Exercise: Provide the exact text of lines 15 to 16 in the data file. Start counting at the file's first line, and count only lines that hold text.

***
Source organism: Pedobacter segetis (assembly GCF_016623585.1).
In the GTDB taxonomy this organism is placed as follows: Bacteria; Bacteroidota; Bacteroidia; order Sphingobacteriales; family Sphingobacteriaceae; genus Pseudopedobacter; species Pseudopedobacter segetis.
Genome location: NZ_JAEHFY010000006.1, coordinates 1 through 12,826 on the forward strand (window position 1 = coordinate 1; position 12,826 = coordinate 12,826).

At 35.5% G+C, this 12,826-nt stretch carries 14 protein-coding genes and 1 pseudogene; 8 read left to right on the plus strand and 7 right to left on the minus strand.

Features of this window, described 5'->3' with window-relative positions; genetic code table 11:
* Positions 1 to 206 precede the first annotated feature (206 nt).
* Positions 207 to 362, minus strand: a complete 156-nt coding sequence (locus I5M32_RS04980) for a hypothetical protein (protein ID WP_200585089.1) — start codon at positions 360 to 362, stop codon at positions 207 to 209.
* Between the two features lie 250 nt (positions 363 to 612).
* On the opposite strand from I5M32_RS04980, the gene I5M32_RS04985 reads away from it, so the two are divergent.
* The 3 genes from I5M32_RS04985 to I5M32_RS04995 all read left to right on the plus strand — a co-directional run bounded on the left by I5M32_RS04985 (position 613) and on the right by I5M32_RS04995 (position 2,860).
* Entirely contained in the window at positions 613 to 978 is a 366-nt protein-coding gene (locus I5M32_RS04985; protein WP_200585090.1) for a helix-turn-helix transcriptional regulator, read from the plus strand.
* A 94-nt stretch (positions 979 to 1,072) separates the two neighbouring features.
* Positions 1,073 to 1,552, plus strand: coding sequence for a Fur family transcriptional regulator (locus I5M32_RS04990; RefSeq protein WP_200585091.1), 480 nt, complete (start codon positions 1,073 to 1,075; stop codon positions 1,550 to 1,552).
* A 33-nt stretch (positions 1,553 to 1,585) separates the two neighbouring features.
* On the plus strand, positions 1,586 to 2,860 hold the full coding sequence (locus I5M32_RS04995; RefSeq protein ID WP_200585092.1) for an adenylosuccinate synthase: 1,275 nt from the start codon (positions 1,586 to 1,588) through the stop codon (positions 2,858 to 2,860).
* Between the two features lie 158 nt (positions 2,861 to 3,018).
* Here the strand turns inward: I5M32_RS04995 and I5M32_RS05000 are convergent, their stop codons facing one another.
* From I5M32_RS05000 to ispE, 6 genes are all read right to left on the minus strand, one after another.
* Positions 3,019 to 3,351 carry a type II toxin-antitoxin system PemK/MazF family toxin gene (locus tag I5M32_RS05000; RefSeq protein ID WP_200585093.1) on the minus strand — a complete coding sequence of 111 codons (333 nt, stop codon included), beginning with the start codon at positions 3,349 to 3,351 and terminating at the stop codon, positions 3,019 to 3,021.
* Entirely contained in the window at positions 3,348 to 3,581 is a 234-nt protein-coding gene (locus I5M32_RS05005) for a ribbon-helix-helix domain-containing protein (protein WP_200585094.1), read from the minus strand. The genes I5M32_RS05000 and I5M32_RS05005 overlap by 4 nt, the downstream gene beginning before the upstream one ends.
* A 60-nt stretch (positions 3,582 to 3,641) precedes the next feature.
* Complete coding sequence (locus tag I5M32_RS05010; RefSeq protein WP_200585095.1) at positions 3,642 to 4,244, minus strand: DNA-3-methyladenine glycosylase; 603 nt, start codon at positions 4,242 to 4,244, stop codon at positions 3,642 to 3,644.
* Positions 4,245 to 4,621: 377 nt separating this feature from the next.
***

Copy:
* On the plus strand, positions 1,586 to 2,860 hold the full coding sequence (locus I5M32_RS04995; RefSeq protein ID WP_200585092.1) for an adenylosuccinate synthase: 1,275 nt from the start codon (positions 1,586 to 1,588) through the stop codon (positions 2,858 to 2,860).
* Between the two features lie 158 nt (positions 2,861 to 3,018).